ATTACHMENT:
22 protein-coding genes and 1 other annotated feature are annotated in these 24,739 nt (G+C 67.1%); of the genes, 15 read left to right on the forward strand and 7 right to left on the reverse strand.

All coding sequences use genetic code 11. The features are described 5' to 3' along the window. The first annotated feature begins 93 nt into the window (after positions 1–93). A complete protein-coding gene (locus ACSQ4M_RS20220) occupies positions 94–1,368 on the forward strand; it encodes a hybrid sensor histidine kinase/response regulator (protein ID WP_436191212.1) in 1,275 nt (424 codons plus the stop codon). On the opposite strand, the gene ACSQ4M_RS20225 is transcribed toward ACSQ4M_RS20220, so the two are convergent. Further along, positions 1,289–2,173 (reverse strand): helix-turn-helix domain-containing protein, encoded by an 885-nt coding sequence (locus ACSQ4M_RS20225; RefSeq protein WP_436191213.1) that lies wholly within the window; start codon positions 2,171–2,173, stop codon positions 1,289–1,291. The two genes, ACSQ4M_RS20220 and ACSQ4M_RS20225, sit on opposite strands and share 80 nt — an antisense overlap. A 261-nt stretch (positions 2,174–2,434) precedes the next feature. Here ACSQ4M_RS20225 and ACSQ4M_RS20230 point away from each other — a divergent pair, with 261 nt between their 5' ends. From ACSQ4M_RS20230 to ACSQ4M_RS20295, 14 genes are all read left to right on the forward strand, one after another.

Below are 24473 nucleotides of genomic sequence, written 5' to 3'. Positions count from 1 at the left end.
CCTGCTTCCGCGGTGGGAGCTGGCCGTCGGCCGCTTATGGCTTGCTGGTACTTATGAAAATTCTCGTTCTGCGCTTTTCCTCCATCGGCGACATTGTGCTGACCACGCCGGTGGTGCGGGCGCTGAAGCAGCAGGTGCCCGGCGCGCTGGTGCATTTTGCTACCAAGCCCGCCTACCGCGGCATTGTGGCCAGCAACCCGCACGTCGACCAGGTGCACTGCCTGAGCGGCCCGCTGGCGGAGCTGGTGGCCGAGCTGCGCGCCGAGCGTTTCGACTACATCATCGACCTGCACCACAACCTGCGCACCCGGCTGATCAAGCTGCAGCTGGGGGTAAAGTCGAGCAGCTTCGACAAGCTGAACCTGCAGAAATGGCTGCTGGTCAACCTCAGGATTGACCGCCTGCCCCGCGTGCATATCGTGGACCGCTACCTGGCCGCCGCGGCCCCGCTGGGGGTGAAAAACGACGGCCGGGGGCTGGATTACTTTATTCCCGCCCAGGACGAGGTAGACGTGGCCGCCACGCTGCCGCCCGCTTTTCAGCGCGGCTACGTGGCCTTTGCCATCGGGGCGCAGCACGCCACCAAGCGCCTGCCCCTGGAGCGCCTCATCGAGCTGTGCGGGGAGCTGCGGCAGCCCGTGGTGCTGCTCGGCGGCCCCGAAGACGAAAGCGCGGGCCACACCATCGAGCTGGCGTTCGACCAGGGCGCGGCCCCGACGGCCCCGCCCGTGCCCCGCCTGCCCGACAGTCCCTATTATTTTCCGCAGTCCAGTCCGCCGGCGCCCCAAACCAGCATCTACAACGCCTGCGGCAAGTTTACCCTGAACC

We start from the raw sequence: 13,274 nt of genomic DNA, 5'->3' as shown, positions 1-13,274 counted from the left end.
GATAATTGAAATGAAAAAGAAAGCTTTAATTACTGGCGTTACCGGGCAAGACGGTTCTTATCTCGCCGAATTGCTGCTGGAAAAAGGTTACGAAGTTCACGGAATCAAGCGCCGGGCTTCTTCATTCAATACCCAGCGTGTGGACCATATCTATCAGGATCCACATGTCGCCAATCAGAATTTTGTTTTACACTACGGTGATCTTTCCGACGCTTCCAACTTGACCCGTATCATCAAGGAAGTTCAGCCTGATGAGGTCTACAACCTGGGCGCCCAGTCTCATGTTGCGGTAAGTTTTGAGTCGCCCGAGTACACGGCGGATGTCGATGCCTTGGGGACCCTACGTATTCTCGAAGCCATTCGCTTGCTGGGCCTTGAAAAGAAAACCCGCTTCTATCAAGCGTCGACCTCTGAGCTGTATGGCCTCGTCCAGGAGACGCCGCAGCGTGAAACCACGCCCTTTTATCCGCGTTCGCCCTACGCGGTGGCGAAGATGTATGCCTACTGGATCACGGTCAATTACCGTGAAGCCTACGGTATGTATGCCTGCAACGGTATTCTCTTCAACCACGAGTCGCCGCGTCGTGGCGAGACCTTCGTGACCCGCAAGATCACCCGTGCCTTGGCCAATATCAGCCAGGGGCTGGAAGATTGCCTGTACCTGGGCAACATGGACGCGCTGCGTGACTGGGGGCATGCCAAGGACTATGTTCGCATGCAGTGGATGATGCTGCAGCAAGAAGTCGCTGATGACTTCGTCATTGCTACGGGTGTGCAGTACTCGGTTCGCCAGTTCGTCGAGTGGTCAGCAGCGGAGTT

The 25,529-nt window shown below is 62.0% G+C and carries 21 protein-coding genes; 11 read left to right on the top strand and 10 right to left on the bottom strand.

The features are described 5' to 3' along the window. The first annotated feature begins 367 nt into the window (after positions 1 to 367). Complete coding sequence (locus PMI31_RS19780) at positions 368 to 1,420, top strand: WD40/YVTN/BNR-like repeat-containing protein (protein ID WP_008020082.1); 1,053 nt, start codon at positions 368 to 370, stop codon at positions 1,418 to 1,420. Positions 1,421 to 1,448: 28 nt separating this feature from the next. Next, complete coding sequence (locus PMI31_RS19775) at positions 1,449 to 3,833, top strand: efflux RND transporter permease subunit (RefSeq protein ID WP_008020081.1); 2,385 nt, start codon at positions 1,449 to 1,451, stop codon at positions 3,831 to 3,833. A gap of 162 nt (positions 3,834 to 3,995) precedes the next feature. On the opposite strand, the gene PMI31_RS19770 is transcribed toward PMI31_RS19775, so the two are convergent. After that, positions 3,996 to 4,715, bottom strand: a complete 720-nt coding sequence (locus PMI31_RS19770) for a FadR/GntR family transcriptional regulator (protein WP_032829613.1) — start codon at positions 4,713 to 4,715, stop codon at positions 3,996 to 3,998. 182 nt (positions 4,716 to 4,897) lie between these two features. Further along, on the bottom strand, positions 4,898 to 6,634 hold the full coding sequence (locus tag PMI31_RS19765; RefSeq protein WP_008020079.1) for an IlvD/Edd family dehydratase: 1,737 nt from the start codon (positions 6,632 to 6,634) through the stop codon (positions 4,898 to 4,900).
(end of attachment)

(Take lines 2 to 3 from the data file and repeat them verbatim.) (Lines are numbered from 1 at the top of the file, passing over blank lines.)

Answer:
All coding sequences use genetic code 11. The features are described 5' to 3' along the window. The first annotated feature begins 93 nt into the window (after positions 1–93). A complete protein-coding gene (locus ACSQ4M_RS20220) occupies positions 94–1,368 on the forward strand; it encodes a hybrid sensor histidine kinase/response regulator (protein ID WP_436191212.1) in 1,275 nt (424 codons plus the stop codon). On the opposite strand, the gene ACSQ4M_RS20225 is transcribed toward ACSQ4M_RS20220, so the two are convergent. Further along, positions 1,289–2,173 (reverse strand): helix-turn-helix domain-containing protein, encoded by an 885-nt coding sequence (locus ACSQ4M_RS20225; RefSeq protein WP_436191213.1) that lies wholly within the window; start codon positions 2,171–2,173, stop codon positions 1,289–1,291. The two genes, ACSQ4M_RS20220 and ACSQ4M_RS20225, sit on opposite strands and share 80 nt — an antisense overlap. A 261-nt stretch (positions 2,174–2,434) precedes the next feature. Here ACSQ4M_RS20225 and ACSQ4M_RS20230 point away from each other — a divergent pair, with 261 nt between their 5' ends. From ACSQ4M_RS20230 to ACSQ4M_RS20295, 14 genes are all read left to right on the forward strand, one after another.

Below are 24473 nucleotides of genomic sequence, written 5' to 3'. Positions count from 1 at the left end.